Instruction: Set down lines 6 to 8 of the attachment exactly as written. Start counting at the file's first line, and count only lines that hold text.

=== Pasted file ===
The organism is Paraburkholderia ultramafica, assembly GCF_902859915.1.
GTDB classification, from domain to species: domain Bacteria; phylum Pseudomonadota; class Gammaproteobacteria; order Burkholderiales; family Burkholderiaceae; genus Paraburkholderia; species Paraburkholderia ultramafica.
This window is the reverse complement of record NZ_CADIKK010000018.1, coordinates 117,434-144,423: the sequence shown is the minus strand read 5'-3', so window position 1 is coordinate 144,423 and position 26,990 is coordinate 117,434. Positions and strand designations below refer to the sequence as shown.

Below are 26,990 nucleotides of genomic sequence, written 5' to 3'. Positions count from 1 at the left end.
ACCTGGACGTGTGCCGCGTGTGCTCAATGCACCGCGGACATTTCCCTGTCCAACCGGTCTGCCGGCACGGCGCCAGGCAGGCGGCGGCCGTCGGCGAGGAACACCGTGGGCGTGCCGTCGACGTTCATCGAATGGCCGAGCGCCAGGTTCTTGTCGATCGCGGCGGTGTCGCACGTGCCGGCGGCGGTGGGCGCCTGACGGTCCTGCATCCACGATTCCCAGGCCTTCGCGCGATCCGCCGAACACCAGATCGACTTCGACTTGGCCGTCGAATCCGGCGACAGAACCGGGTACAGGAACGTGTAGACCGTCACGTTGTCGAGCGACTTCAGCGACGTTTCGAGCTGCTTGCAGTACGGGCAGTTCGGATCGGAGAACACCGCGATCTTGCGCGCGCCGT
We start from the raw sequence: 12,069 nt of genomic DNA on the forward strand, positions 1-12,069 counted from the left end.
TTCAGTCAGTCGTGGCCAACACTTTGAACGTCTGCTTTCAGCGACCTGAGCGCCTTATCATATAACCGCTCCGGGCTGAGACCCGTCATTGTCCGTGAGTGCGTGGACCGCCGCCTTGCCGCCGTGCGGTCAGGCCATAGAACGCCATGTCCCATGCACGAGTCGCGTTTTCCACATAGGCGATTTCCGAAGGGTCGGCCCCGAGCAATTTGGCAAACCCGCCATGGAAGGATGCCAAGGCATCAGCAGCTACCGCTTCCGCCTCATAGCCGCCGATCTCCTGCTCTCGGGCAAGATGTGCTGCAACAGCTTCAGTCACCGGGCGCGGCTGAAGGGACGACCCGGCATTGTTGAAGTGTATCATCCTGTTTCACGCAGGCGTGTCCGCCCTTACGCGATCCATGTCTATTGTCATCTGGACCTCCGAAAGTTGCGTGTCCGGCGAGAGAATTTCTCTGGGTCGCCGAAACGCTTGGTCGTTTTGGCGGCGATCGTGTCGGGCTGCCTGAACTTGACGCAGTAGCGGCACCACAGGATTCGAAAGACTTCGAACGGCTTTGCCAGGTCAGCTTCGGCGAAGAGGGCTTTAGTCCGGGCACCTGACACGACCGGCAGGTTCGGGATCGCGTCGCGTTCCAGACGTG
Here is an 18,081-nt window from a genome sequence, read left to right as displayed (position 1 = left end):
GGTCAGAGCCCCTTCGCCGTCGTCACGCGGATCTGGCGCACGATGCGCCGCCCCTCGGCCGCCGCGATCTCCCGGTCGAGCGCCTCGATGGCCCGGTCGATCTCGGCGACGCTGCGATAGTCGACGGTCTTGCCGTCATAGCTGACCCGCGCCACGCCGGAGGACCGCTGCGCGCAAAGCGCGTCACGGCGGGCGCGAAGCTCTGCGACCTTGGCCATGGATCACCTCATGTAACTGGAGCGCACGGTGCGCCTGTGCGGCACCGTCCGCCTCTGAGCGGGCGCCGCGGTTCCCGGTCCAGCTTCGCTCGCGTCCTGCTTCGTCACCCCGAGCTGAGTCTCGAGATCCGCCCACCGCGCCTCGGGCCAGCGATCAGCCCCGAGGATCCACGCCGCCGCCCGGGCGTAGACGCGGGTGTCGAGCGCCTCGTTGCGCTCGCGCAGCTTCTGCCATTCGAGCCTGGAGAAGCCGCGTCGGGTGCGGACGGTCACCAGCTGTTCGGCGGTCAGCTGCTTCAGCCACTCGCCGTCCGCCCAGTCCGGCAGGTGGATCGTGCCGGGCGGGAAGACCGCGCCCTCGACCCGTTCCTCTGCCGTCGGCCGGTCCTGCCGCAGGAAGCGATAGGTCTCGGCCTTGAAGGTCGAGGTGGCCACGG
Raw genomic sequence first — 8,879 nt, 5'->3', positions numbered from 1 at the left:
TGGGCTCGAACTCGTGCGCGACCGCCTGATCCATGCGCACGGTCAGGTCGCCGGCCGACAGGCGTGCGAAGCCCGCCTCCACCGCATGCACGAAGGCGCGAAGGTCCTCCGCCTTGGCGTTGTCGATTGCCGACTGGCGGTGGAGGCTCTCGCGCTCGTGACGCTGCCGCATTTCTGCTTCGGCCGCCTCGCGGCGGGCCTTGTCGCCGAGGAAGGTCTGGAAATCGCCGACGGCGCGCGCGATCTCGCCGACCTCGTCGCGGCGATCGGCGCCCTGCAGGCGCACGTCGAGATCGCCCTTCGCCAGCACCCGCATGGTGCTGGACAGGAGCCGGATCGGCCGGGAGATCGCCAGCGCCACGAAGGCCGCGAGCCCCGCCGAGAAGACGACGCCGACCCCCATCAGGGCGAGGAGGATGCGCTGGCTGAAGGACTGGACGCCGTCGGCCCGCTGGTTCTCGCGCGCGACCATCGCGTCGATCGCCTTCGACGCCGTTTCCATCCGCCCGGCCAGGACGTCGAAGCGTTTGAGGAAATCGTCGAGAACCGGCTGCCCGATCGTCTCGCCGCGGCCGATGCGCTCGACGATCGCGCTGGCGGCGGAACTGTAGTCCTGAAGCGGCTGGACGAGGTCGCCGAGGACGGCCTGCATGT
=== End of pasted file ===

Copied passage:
We start from the raw sequence: 12,069 nt of genomic DNA on the forward strand, positions 1-12,069 counted from the left end.
TTCAGTCAGTCGTGGCCAACACTTTGAACGTCTGCTTTCAGCGACCTGAGCGCCTTATCATATAACCGCTCCGGGCTGAGACCCGTCATTGTCCGTGAGTGCGTGGACCGCCGCCTTGCCGCCGTGCGGTCAGGCCATAGAACGCCATGTCCCATGCACGAGTCGCGTTTTCCACATAGGCGATTTCCGAAGGGTCGGCCCCGAGCAATTTGGCAAACCCGCCATGGAAGGATGCCAAGGCATCAGCAGCTACCGCTTCCGCCTCATAGCCGCCGATCTCCTGCTCTCGGGCAAGATGTGCTGCAACAGCTTCAGTCACCGGGCGCGGCTGAAGGGACGACCCGGCATTGTTGAAGTGTATCATCCTGTTTCACGCAGGCGTGTCCGCCCTTACGCGATCCATGTCTATTGTCATCTGGACCTCCGAAAGTTGCGTGTCCGGCGAGAGAATTTCTCTGGGTCGCCGAAACGCTTGGTCGTTTTGGCGGCGATCGTGTCGGGCTGCCTGAACTTGACGCAGTAGCGGCACCACAGGATTCGAAAGACTTCGAACGGCTTTGCCAGGTCAGCTTCGGCGAAGAGGGCTTTAGTCCGGGCACCTGACACGACCGGCAGGTTCGGGATCGCGTCGCGTTCCAGACGTG
Here is an 18,081-nt window from a genome sequence, read left to right as displayed (position 1 = left end):